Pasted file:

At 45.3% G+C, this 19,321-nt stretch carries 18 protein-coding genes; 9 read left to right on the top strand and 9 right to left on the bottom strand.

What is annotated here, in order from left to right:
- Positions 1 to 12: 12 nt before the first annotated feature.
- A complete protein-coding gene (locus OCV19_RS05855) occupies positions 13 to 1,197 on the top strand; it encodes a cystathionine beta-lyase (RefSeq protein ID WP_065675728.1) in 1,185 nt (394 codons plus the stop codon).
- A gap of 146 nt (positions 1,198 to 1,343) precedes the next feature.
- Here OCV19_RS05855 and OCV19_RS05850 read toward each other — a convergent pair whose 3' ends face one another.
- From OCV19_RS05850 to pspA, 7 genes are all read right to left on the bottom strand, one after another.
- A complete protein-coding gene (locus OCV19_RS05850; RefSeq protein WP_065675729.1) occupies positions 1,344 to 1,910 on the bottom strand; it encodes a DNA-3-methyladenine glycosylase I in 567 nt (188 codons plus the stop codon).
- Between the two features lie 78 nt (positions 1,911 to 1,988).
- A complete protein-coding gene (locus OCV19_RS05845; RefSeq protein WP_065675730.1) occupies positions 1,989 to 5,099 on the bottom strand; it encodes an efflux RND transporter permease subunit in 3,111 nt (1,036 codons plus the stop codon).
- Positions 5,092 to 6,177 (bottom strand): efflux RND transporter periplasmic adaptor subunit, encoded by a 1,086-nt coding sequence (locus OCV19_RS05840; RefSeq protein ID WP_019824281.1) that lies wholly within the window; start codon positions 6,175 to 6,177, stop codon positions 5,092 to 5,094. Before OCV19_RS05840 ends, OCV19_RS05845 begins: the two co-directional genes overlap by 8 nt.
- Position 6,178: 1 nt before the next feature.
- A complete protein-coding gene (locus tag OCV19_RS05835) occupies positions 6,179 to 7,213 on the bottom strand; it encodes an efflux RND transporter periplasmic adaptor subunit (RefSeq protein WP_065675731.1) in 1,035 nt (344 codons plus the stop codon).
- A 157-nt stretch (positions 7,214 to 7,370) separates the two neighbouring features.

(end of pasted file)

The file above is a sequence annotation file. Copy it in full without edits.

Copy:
At 45.3% G+C, this 19,321-nt stretch carries 18 protein-coding genes; 9 read left to right on the top strand and 9 right to left on the bottom strand.

What is annotated here, in order from left to right:
- Positions 1 to 12: 12 nt before the first annotated feature.
- A complete protein-coding gene (locus OCV19_RS05855) occupies positions 13 to 1,197 on the top strand; it encodes a cystathionine beta-lyase (RefSeq protein ID WP_065675728.1) in 1,185 nt (394 codons plus the stop codon).
- A gap of 146 nt (positions 1,198 to 1,343) precedes the next feature.
- Here OCV19_RS05855 and OCV19_RS05850 read toward each other — a convergent pair whose 3' ends face one another.
- From OCV19_RS05850 to pspA, 7 genes are all read right to left on the bottom strand, one after another.
- A complete protein-coding gene (locus OCV19_RS05850; RefSeq protein WP_065675729.1) occupies positions 1,344 to 1,910 on the bottom strand; it encodes a DNA-3-methyladenine glycosylase I in 567 nt (188 codons plus the stop codon).
- Between the two features lie 78 nt (positions 1,911 to 1,988).
- A complete protein-coding gene (locus OCV19_RS05845; RefSeq protein WP_065675730.1) occupies positions 1,989 to 5,099 on the bottom strand; it encodes an efflux RND transporter permease subunit in 3,111 nt (1,036 codons plus the stop codon).
- Positions 5,092 to 6,177 (bottom strand): efflux RND transporter periplasmic adaptor subunit, encoded by a 1,086-nt coding sequence (locus OCV19_RS05840; RefSeq protein ID WP_019824281.1) that lies wholly within the window; start codon positions 6,175 to 6,177, stop codon positions 5,092 to 5,094. Before OCV19_RS05840 ends, OCV19_RS05845 begins: the two co-directional genes overlap by 8 nt.
- Position 6,178: 1 nt before the next feature.
- A complete protein-coding gene (locus tag OCV19_RS05835) occupies positions 6,179 to 7,213 on the bottom strand; it encodes an efflux RND transporter periplasmic adaptor subunit (RefSeq protein WP_065675731.1) in 1,035 nt (344 codons plus the stop codon).
- A 157-nt stretch (positions 7,214 to 7,370) separates the two neighbouring features.